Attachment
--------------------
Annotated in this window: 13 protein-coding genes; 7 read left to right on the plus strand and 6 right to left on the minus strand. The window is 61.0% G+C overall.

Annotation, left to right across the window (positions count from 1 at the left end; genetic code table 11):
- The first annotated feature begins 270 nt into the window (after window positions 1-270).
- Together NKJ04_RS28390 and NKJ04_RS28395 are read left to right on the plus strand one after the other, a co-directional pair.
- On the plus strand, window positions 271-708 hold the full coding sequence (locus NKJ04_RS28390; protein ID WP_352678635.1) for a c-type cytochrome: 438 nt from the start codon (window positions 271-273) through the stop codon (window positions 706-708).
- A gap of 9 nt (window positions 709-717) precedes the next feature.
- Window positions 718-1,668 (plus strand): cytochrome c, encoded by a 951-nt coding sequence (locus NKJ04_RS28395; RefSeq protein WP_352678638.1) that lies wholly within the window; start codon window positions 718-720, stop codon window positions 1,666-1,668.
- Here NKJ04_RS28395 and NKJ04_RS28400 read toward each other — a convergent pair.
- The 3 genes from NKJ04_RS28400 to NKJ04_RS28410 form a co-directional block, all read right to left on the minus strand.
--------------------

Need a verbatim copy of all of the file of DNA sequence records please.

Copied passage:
Annotated in this window: 13 protein-coding genes; 7 read left to right on the plus strand and 6 right to left on the minus strand. The window is 61.0% G+C overall.

Annotation, left to right across the window (positions count from 1 at the left end; genetic code table 11):
- The first annotated feature begins 270 nt into the window (after window positions 1-270).
- Together NKJ04_RS28390 and NKJ04_RS28395 are read left to right on the plus strand one after the other, a co-directional pair.
- On the plus strand, window positions 271-708 hold the full coding sequence (locus NKJ04_RS28390; protein ID WP_352678635.1) for a c-type cytochrome: 438 nt from the start codon (window positions 271-273) through the stop codon (window positions 706-708).
- A gap of 9 nt (window positions 709-717) precedes the next feature.
- Window positions 718-1,668 (plus strand): cytochrome c, encoded by a 951-nt coding sequence (locus NKJ04_RS28395; RefSeq protein WP_352678638.1) that lies wholly within the window; start codon window positions 718-720, stop codon window positions 1,666-1,668.
- Here NKJ04_RS28395 and NKJ04_RS28400 read toward each other — a convergent pair.
- The 3 genes from NKJ04_RS28400 to NKJ04_RS28410 form a co-directional block, all read right to left on the minus strand.